As the final cohort begins, we are confident that program goals will be met and participants will see results from their hard work.
Here are outcomes to date:
- 24 have entered jobs, apprenticeships, or higher education
- 42 earned PACT construction certification
- 17 have completed 320 hours of work experience
- 6 have earned their GEDs
Youth and young adults that participate in workforce programs across the state descended on the Embassy Suites in Cary for the 13th Annual Youth Summit. Over 360 youth and staff signed up. Governor Cooper could not make it to the event but did send a well-received recorded greeting welcoming them to the summit.
In keeping with the “Raise Your Game” theme, several hands-on and interactive activities were featured to challenge and motivate attendees, including college tours of Shaw University, Louisburg College and NC Central University. Workshops conducted by Leading to Change included:
• Finding Your Spark
• Making Your Movement
• Shark Tank Got Nothing on Me
Attendees also enjoyed an evening Gala, an American Idol-style talent show and several games.
At the end of the 2-day summit, young people walked away with new tools, ideas, and skills needed to keep their goals on point. Congratulations to all of the NextGen staff for planning an outstanding event!
Raleigh, NC, January 30, 2018 – Capital Area Workforce Development (CAWD) is looking for youth and young adults to participate in YouthBuild. YouthBuild provides education, construction skills training, and job placement opportunities to eligible 16-24 year olds from areas of Raleigh with higher poverty rates and unemployment. Participants will build affordable homes for low-income families during the training.
“In Wake County alone, the construction industry is projected to grow over 2,000 jobs in the next five years, but employers have jobs they can’t fill today. This program is one way to help fill that talent pipeline and connect young people with limited education, training and work experience to a field with long-term career potential. The fact that the hands-on portion of their learning will occur as they work on affordable housing is really the icing on the cake,” said Pat Sturdivant, Executive Director at CAWD.
Partners for the project include City of Raleigh, Habitat for Humanity of Wake County, North Carolina Home Builders Association, Associated Builders and Contractors – Carolina Chapter, and NCWorks. Interested applicants or their parents can access all eligibility requirements and additional information at Capitalareancworks.com.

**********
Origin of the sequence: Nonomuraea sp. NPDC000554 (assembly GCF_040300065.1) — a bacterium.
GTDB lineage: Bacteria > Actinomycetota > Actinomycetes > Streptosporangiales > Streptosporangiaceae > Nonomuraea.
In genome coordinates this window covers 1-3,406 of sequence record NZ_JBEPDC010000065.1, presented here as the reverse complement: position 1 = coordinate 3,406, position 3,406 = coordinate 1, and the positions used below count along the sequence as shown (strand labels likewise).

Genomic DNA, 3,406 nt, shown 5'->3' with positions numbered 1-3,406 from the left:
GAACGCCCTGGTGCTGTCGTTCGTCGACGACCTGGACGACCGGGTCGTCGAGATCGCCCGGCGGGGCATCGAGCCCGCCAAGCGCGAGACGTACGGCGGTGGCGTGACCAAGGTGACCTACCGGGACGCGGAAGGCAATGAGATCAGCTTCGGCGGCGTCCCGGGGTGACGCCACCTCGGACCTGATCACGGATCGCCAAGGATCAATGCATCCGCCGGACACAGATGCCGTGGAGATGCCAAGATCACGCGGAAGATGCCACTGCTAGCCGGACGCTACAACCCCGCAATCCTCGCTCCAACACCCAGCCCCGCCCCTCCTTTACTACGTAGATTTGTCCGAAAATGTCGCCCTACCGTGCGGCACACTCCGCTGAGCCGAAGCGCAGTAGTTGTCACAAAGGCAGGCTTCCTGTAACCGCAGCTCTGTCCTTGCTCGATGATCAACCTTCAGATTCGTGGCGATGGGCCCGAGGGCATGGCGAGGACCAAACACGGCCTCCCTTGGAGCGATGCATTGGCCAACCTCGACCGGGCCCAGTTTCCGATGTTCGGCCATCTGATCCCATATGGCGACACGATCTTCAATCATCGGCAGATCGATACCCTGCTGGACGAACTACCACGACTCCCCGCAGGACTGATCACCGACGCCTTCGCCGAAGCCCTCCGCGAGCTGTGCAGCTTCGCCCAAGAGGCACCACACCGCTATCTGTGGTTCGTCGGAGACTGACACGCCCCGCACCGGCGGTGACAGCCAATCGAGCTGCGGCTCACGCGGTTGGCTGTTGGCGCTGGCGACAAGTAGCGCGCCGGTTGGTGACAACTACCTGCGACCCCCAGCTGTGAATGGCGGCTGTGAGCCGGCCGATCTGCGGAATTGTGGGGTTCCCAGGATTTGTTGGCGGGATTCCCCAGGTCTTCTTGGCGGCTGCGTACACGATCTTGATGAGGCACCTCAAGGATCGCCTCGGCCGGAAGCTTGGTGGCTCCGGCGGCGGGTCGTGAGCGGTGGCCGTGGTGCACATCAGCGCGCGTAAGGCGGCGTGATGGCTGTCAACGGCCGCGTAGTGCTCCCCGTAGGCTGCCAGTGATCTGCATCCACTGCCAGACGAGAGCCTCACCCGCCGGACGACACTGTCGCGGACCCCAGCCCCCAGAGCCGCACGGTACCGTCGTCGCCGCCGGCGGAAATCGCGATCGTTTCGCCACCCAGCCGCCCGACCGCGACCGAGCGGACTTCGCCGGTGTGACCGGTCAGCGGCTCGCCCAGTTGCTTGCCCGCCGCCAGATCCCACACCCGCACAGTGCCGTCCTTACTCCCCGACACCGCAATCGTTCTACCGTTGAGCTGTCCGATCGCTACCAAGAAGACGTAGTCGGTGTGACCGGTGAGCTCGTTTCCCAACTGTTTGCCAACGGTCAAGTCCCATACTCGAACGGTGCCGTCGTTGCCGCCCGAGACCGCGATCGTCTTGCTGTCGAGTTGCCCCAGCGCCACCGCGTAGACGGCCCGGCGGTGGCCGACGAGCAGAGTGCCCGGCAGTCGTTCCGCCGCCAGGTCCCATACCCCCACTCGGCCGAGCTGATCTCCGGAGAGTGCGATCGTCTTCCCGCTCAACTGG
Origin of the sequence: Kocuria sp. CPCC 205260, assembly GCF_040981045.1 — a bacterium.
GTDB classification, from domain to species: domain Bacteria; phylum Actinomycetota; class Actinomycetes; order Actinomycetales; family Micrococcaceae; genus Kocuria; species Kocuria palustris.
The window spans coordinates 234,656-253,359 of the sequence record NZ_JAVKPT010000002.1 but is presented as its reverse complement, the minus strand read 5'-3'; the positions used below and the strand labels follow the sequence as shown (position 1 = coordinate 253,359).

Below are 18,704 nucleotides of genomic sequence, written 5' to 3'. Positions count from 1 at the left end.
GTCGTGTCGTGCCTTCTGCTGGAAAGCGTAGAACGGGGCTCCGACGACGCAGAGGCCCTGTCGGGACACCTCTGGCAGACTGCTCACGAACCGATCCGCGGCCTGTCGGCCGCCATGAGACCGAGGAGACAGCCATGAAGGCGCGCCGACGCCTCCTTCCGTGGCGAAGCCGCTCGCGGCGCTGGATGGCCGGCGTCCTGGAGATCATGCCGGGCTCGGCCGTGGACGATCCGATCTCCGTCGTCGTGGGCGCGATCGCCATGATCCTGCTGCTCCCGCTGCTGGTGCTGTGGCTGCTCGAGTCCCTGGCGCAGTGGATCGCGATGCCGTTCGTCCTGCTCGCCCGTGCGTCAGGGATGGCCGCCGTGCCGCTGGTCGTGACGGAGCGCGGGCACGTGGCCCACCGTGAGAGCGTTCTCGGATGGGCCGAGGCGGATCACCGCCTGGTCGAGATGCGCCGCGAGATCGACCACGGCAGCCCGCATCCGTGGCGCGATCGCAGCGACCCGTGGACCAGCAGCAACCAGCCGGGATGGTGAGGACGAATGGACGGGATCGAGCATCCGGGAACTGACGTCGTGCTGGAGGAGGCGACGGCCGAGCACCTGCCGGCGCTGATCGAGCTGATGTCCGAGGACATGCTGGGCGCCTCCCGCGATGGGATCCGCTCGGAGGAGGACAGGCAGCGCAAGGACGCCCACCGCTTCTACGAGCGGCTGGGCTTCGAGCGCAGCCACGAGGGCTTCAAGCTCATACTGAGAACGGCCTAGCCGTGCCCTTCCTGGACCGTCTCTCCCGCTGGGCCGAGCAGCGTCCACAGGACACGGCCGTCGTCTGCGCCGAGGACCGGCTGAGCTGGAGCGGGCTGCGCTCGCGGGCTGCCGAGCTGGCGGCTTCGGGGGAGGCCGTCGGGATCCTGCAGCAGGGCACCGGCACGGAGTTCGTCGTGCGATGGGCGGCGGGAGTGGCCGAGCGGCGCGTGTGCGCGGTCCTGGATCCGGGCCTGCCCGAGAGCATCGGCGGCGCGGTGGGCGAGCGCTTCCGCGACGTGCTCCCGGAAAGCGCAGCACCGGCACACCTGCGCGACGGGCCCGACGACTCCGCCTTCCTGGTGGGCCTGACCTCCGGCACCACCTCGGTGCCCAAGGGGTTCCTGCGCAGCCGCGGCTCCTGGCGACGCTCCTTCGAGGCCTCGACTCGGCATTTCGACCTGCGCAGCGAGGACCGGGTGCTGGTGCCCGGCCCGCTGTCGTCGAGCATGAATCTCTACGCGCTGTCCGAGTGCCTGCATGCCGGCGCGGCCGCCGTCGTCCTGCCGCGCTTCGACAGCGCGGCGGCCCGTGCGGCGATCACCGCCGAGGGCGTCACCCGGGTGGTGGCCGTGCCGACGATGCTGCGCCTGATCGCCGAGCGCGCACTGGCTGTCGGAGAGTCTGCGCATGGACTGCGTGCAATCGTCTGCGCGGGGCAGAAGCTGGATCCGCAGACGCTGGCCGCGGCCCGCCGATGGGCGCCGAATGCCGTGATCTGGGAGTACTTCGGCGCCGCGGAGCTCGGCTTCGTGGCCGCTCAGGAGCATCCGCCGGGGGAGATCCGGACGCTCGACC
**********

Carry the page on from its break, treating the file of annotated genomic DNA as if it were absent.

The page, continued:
About Capital Area Workforce Development Board
The Capital Area Workforce Development Board is a public-private partnership that focuses on economic development by offering services that provide employers with skilled workers and offer citizens training and employment opportunities that promote job satisfaction and economic stability.
Media Inquiries: Brenda Wilkerson, Communications Manager
The Capital Area Workforce Development Board has selected 3 priorities for the current, and next, fiscal year: Apprenticeship, Advocacy, and Advancing Youth (Unifying Goal.)
Work in these areas support the purpose of CAWDB, which is to
— have a workforce system that is responsive to the needs of the local area,
— connect private and public resources necessary to fill those needs,
— help individuals attain skills necessary for gainful employment, and
— assist employers with maintaining a skilled workforce so that they can compete in a global economy.
Apprenticeships are internationally recognized as an effective way for employers to create the workforce they need while the employee learns and increases their skill levels. The value of apprenticeships and processes for implementing (businesses) and progressing through apprenticeship programs (job seekers/employees), must be understood by entire community. This committee’s work supports all 4 areas.
Advocacy involves actively garnering support for CAWD and workforce development so that resources are always available for training and job programs. And as a major talent source, youth and young adults require special attention if they are to meet the ever-changing skill requirements of today’s workplace.
Anyone interested in participating in the work of either committee on an ad hoc basis should contact the Executive Director – email@example.com.
More than 500 ex-offenders entered in the NCWorks system last program year, an indication of the necessity for employment services geared specifically for this population. CAWD already holds resource fairs featuring multiple community organizations at the Raleigh career center. Now, CAWD has assumed a lead role in helping the Wake County Detention Center provide more seamless workforce and support services for inmates serving short sentences at the center.
Participants should be able to progress through a series of offerings that help them with life skills, personal improvement, and prepare them for long-term success in the work world. Activities should lead to jobs that can support a family and offer career potential. Not only must inmates be able to access educational opportunities that lead to high school completion and post secondary credentials, the program must offer a sustainable transition and reentry process that ensures coordinated employment and supportive services for offenders released from detention.
NCWorks Career Centers will play an integral role during the incarceration period as well as after release.